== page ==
The Curse of Finishing Second (and Five Habits of Happy High-Achievers)

Silver medalist Justin Gatlin, gold medalist Usain Bolt and bronze medalist Andre de Grasse on the podium during medal ceremony for Men’s 100 metres (Photo by Shaun Botterill/Getty Images)
Silver medalist Justin Gatlin, gold medalist Usain Bolt and bronze medalist Andre de Grasse on the podium during medal ceremony for men’’s 100 meter race (Photo: Shaun Botterill/Getty Images)

After finishing third in the men’s 100 meter race at the Rio Olympics this week, bronze medalist Andre de Grasse excitedly embraced Usain Bolt, who had taken the gold. While Andre and Usain were hugging it up, silver medalist Justin Gatlin looked less than thrilled, lost, no doubt, in counterfactual thought about “what might have been.”


As Seinfeld points out, “If you win the gold, you feel good. If you win the bronze, you think, well, at least I got something. But if you win that silver it’s like, “Congratulations, you almost won. Of all the losers, you came in first…of that group. You’re the number-one loser.”

While it’s hard, as a spectator, to imagine feeling disappointed at “only” winning a silver medal, at the same time, we can kind of understand how, after years of training and sacrifice, falling (milli)seconds short of the gold could feel like total failure.

That crucial difference in perspective is why “on average, bronze medalists are happier than silver medalists,” says Victoria Medvec, a psychologist and professor at Northwestern University’s Kellogg School of Management, whose 1995 research studied the disconnect between performance and satisfaction. “Those who perform objectively better can actually feel worse than those who they outperformed.” (In fact, a 2006 study showed that none of the silver medalists smiled immediately after the event.)

Of course, there are high-performers in all arenas – business, medicine, performing arts – who are never quite satisfied with their impressive achievements. They fixate on their flaws, lament their missteps and seemingly can’t savor and enjoy the fruits of their labor. So, what’s the point of achievement again?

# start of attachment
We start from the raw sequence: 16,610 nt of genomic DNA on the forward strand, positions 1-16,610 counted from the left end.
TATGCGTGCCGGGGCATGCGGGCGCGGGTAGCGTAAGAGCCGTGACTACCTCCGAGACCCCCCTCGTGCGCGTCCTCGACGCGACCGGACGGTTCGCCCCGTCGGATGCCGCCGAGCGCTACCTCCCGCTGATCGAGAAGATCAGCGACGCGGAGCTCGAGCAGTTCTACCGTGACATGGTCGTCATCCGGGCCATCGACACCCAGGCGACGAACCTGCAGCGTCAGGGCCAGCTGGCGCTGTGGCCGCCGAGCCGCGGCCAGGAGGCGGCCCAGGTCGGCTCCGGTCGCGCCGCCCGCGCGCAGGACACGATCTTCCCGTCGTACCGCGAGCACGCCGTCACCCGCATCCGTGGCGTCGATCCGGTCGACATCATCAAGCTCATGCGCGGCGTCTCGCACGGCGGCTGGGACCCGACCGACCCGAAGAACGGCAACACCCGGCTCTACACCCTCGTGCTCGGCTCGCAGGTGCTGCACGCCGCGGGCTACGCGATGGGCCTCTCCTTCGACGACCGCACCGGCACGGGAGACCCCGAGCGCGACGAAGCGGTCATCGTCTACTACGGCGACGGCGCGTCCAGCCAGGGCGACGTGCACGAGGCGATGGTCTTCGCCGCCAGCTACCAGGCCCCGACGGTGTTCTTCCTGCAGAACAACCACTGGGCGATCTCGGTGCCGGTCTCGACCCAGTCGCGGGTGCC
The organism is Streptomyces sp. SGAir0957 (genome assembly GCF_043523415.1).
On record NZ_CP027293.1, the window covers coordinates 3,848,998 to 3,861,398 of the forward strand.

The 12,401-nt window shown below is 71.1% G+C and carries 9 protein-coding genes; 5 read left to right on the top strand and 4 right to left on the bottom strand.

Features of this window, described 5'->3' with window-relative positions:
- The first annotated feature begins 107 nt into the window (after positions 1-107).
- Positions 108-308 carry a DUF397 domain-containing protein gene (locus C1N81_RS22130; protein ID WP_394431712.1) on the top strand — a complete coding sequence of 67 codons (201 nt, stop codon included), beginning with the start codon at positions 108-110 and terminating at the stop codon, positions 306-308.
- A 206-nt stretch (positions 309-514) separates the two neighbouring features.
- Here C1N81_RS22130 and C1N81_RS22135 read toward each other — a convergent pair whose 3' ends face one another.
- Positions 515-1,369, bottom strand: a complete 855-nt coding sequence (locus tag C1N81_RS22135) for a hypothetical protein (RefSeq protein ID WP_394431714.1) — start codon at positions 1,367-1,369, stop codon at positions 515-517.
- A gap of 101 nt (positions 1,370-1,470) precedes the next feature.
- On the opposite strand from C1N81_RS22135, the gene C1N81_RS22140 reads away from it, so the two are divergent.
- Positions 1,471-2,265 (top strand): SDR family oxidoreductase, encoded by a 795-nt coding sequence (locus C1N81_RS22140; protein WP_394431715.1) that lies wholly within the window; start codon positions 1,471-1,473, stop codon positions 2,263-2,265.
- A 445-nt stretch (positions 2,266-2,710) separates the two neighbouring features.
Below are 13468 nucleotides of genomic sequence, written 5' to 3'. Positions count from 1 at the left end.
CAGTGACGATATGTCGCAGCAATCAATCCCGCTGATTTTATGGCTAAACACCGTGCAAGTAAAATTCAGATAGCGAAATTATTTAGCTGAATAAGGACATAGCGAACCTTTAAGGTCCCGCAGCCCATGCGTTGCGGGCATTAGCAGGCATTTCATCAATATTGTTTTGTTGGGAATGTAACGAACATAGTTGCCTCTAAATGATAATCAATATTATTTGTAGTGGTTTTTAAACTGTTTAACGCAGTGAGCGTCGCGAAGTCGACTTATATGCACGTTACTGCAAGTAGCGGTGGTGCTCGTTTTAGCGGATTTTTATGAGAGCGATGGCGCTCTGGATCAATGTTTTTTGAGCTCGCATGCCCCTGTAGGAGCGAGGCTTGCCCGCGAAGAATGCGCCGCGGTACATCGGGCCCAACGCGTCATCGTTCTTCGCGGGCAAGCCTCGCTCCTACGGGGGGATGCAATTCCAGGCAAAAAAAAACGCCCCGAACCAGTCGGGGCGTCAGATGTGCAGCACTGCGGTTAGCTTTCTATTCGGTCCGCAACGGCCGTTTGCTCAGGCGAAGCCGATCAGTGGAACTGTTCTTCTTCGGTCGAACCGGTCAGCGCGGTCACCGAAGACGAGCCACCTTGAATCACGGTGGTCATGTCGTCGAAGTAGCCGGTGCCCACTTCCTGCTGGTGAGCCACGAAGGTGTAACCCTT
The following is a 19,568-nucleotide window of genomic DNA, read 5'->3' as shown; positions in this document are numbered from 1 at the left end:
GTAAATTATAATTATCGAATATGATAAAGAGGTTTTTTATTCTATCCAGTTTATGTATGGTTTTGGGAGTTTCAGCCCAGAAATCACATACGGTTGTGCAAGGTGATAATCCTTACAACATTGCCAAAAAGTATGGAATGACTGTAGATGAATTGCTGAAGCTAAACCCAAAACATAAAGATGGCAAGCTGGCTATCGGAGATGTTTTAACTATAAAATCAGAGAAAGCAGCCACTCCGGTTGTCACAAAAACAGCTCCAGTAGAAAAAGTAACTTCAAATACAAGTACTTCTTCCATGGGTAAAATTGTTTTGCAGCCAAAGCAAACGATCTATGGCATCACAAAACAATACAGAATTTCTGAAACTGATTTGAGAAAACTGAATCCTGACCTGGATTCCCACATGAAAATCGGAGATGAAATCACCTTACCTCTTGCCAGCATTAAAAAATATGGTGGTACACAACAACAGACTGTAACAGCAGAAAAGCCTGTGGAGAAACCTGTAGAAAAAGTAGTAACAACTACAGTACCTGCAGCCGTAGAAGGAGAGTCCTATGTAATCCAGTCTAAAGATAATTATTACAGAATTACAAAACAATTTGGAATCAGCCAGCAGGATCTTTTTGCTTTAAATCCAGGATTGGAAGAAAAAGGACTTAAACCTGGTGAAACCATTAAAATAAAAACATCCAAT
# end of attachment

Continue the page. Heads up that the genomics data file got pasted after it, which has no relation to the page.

The secret to happy goal attainment comes down to where you put your focus. Here are five ways Happy High-Achievers – let’s call them “HaHAs” – play hard and stay happy:

1. HaHAs keep their balance. There’s no glory in pushing to the edge, sacrificing proper nutrition, sufficient sleep and movie night, if it means you’re going to collapse, be out of commission and have disgruntled friends and family. HaHAs keep an ongoing cost-benefit analysis and remember their core values (that Tesla Model S isn’t going to come visit you in the hospital) to make sure they don’t sacrifice what’s really important.

2. HaHAs enjoy the process. I know, you know that. To focus on the fleeting moments on the podium (finish line, successful exit) and expect them to feel like sufficient reward for your months/years of hard work is a recipe for eternal dissatisfaction. But when the process gets tedious or painful, we need to remind ourselves that the purpose of a goal is for what we’ll learn and the joy in striving for it.

MMA fighter Ronda Rousey says: “Most people focus on the wrong thing; they focus on the result, not the process. The process is the sacrifice; it’s all the hard parts – the sweat, the pain, the tears, the losses. You make the sacrifices anyway. You learn to enjoy them, or at least embrace them. In the end, it is the sacrifices that must fulfill you.”

3. HaHAs pursue excellence, not perfection. Can we just agree already that perfection does not exist — and if it does (which it doesn’t), it’s subjective and a constantly moving target? HaHAs know this and refuse to hold themselves up to some impossible standard. They don’t compare themselves relentlessly to others or pay attention to their inner critic.Instead, they strive for excellence, focusing simply on doing better than they did the day before.

4. HaHAs focus on what they can control. And they spend minimal time focusing on what they can’t. When results fall short, HaHAs don’t make excuses or blame the client, the economy or Donald Trump. They don’t constantly look in the rear-view mirror and beat themselves up for a result that is past and done. Whatever happens, HaHAs forgive (themselves and others), show gratitude and find a way to reframe the situation so they can feel good and move forward.

5. HaHAs are doin’ it for themselves. That’s because working toward a goal solely to satisfy someone else’s expectations – whether your parents, fans or society – is destined to create a feeling of gnawing emptiness and “is this all there is?”

“I mean this in a positive way, but she doesn’t care,” says Bruce Gemmell who coaches swimming phenomenon Katie Ledecky who’s raised all kinds of expectations with her stellar performance: “She doesn’t care it’s the Olympics any more than she cares if it’s a championship meet at home, any more than she cares if it’s her high school championship. She gets excited about all of them.”

Conversely, no matter how a choice of action might seem to an outsider (“What do you mean you don’t want the promotion?!”), HaHAs have figured out which accomplishments give them the greatest satisfaction in practice – not just in theory – and they stay true to themselves.

Leave a Reply

Your email address will not be published. Required fields are marked *